My 14-year-old black soul even got hooked on the black radio station broadcasting from Newark, NJ.  I remember the night I called the station to request Wilson Pickett’s “In the Midnight Hour.”  I think the DJ almost dropped dead from shock when this teenage girl with the Italian name from Rutherford, a few miles up the road and distinctly “white,” got on the phone.  He recovered enough, though, to get my name nearly right when he played my request…

And, Mick, do you rememer how The Chiffons opened for both the Stones’ and the Beatles’ very first concerts in the U.S.?  (And how George Harrison unintentionally plagiarized “He’s So Fine.” doo lang doo lang doo lang?)

You know, Elton John helped remind me of what things sounded like in the ’60’s and ’70’s.  As disco wound down he recorded the Thom Bell Sessions (released in ’79) and brought back The Spinners to sing with him.   “Mama Can’t Buy You Love” has to be one of his best and a great tribute to some of the fine black sounds of an earlier time.

Around that time I actually took to the stage for a “Rock of Ages” concert put together by my brother and some of his fellow teachers in Bound Brook.  Yup, there I was singing lead with about 600 kids going wild as our “girl group” did “Chapel of Love,” made famous by the Dixie Cups. (The Crystals and Ronettes had actually recorded it before the Dixie Cups made it a huge hit.)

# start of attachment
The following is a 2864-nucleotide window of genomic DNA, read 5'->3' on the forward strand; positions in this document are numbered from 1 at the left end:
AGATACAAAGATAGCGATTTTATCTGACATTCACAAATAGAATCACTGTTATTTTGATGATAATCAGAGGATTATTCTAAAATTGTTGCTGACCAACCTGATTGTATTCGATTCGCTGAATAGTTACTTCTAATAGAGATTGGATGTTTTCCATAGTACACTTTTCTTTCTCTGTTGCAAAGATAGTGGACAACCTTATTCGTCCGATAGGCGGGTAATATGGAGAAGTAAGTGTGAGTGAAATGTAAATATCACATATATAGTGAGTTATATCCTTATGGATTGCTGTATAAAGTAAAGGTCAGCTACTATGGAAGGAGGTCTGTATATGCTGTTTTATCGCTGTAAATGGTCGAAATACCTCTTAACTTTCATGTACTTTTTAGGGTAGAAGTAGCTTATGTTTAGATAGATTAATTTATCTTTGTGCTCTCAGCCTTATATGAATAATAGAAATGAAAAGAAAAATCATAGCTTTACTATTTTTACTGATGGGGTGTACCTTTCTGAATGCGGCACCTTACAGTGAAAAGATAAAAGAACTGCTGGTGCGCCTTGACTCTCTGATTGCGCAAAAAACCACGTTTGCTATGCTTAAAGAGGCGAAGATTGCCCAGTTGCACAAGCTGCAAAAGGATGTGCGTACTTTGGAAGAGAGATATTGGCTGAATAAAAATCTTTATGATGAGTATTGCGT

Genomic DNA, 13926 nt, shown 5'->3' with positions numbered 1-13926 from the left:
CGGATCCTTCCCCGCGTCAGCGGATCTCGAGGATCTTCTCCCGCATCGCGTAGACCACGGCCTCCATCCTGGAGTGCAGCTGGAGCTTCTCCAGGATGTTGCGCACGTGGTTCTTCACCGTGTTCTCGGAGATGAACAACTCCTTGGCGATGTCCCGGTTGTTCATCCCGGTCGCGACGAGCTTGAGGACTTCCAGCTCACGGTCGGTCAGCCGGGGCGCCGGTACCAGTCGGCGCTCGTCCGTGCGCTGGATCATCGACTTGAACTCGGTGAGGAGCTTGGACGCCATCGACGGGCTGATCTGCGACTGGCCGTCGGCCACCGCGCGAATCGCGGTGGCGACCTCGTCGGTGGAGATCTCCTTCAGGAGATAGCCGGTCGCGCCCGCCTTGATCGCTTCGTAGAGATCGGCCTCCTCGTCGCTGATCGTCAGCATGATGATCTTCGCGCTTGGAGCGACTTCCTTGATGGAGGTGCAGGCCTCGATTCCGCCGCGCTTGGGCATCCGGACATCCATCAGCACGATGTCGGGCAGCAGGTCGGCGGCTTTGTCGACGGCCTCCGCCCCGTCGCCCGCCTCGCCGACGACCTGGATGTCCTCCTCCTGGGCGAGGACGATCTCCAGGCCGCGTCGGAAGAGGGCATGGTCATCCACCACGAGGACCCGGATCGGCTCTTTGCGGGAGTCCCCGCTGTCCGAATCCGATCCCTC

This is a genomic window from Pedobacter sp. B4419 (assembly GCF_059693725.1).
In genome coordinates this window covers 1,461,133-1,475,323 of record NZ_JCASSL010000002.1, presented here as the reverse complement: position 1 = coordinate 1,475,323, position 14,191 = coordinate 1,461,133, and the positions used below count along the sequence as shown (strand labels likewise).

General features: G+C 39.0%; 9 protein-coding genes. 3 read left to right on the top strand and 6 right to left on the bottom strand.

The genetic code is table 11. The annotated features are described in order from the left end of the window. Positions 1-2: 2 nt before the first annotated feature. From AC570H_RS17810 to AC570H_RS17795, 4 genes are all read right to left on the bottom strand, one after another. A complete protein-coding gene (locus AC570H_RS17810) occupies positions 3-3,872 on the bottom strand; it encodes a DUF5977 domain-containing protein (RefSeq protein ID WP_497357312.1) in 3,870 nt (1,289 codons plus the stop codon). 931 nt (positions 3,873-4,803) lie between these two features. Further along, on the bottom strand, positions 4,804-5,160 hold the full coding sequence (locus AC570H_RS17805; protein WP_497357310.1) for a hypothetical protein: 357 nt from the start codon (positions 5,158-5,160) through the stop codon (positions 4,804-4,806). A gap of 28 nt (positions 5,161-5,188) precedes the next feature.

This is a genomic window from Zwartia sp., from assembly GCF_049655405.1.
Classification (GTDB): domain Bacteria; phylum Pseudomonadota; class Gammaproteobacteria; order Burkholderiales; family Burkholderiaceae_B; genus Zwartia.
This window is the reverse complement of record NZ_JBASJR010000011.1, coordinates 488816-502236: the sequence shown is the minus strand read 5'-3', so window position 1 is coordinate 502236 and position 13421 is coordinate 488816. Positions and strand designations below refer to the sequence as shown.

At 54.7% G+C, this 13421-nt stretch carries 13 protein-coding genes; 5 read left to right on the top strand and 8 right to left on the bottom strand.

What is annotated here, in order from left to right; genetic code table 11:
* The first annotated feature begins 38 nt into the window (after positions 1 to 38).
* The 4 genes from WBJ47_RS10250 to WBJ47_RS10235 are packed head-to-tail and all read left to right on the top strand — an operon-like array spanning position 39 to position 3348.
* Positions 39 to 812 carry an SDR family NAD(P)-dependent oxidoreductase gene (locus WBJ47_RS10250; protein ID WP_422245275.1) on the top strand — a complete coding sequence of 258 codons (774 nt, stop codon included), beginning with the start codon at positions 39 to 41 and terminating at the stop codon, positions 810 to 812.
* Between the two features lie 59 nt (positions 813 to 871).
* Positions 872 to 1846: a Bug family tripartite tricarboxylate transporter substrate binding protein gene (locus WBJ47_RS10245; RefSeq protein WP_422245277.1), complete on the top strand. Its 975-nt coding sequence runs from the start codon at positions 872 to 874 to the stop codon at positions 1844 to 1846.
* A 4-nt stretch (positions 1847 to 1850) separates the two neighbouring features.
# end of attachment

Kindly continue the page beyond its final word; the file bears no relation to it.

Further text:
But I have to admit, Mick, that one song from 1966 still gets to me.  Remember Jimmy Ruffin and “What Becomes of the Broken-Hearted”?  Jimmy was the older brother of David Ruffin, lead singer of the Temptations, and the song was actually meant for The Spinners, but Jimmy got a hold of it and the rest is history:

As I walk this land with broken dreams
I have visions of many things
Love’s happiness is just an illusion
Filled with sadness and confusion,
What becomes of the broken hearted
Who had love that’s now departed?
I know I’ve got to find
Some kind of peace of mind
Maybe.

Mick, I know your birthday must have been a great one, but you’ve brought back that song to me and it’s sort of sad.  Because, like so many others, I’m trying to cope with being tabbed as a racist.  And we’re upset and searching for some peace of mind. There are a lot broken-hearted PUMAs out there now…

But, Mick, how are we going to find peace of mind if things go on the way they are going now?  Just because we see through Obama, does that mean we’ll never shake the racist label?

Mick, you and the Stones opened up my eyes to the roots of black music and I thank you for that and wish you many happy birthdays.  I think I need some cheering up, though.  I’m going to put Chuck Berry on the turntable and listen to “Johnny B. Goode” again and maybe “Sweet Little Sixteen.”

Maybe that will help a little bit…

UPDATE:

Over at Alegre’s Corner, New Hampster has a snarky review of Obama’s sartorial image, including a comment about the “S” curve in Obama’s icky-pinky tie which he wore at 10 Downing Street.  It reminds me of the Stone’s “Lapping Tongue”!